One of B.C.’s most threatened species could be facing an unprecedented respite during the novel coronavirus pandemic.
The southern resident killer whales who spend their summers in the waters of the Salish Sea are listed as endangered with just 73 members left, and are facing a triple threat from pollution, a lack of food and marine noise caused by humans.
That third factor, however, has all but disappeared during the pandemic.
“What we are experiencing right now is actually an unprecedented opportunity of a quieter ocean,” said Prof. Richard Dewey, associate director of science with Ocean Networks Canada at the University of Victoria.
“What we are seeing right now is a significant shutdown, anywhere from 20 per cent for some deep-sea cargo vessels, all the way up to 100 per cent for some industry, tourism, cruise ships, whale watching.”
Researchers in British Columbia are now taking advantage of a network of submarine hydrophones that Dewey says is among the world’s most advanced cabled ocean observatories to listen in on that now-quiet ocean.
Lauren McWhinnie, an assistant professor of marine geography at Heriot-Watt Univesity in Edinburgh and an adjunct professor at UVic, studies the effects of human noise on marine mammals.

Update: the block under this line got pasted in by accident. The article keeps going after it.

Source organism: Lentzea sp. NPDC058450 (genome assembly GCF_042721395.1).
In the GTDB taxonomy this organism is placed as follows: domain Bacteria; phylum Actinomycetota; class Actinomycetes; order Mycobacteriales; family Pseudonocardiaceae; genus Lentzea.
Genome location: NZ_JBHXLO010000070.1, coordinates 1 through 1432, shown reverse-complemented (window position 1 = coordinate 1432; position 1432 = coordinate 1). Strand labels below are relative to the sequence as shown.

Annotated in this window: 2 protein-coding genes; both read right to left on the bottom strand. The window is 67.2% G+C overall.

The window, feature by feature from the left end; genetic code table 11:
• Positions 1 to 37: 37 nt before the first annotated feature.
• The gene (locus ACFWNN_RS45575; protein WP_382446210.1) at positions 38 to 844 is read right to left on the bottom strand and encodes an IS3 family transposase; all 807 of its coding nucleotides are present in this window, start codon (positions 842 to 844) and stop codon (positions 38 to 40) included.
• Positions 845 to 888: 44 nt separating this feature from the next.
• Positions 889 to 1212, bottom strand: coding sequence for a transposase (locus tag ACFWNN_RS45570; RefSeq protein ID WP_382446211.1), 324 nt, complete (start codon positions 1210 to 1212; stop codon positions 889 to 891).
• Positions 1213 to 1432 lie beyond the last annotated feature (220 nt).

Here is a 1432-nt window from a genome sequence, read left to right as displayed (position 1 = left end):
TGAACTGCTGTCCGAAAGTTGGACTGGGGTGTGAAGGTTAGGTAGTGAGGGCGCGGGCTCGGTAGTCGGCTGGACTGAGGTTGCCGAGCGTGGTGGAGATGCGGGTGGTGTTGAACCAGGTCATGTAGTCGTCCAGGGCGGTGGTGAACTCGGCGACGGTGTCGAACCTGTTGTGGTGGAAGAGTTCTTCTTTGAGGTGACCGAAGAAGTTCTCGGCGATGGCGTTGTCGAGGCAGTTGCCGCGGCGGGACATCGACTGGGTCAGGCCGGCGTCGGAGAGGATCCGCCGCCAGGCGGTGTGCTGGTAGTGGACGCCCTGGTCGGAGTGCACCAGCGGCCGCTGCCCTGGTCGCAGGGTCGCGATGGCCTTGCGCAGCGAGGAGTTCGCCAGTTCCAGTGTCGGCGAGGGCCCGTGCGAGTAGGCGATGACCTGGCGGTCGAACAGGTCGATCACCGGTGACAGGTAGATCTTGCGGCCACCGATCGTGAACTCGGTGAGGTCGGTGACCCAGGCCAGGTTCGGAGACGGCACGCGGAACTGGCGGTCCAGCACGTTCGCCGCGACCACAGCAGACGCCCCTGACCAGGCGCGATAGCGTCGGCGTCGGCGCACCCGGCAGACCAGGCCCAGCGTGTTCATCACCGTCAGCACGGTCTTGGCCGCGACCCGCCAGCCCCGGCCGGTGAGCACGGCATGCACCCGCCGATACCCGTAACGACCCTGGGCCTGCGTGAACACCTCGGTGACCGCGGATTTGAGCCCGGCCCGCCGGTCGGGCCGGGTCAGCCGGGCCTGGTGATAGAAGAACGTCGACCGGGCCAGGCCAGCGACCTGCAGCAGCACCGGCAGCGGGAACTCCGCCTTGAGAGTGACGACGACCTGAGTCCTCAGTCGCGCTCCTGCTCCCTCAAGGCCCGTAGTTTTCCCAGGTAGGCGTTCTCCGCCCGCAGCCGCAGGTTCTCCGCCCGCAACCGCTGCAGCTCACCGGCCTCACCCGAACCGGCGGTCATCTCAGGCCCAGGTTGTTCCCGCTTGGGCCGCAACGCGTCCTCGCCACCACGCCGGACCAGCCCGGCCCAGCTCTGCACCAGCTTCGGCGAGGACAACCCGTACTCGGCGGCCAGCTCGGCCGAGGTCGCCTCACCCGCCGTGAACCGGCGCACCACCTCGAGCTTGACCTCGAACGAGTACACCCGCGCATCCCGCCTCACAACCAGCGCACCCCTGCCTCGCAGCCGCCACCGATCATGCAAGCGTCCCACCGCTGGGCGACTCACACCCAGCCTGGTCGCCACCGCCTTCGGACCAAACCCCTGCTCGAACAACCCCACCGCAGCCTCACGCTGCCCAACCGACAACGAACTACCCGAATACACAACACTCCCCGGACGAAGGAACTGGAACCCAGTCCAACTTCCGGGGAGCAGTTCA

She says when the southern residents return to their summer feeding grounds, many of them will experience something completely new.
“Many of these whales in the southern resident community have never known a quiet Salish Sea,” she said, adding that marine noise has doubled every decade, globally, within the last 30 to 40 years.
Underwater noise is particularly damaging to the southern residents, because they rely on it to detect their prey and to communicate while stalking it.
“If we do anything to reduce their efficiency or their ability do detect prey or communicate with each other, it effects how they carry out their day-to-day life functions and it reduces their ability to hunt effectively,” McWhinney explained.
A reduction in noise will also allow hydrophones to be far more effective — allowing researchers to better detect and pinpoint the whales, as well as monitor their behaviour.
While the effects of a quieter ocean on the orca population have yet to be fully observed, both McWhinney and Dewey are optimistic.
“They will experience, I think, a quieter ocean and perhaps may be able to socialize, forage and hunt better than they have in the last few years,” said Dewey.
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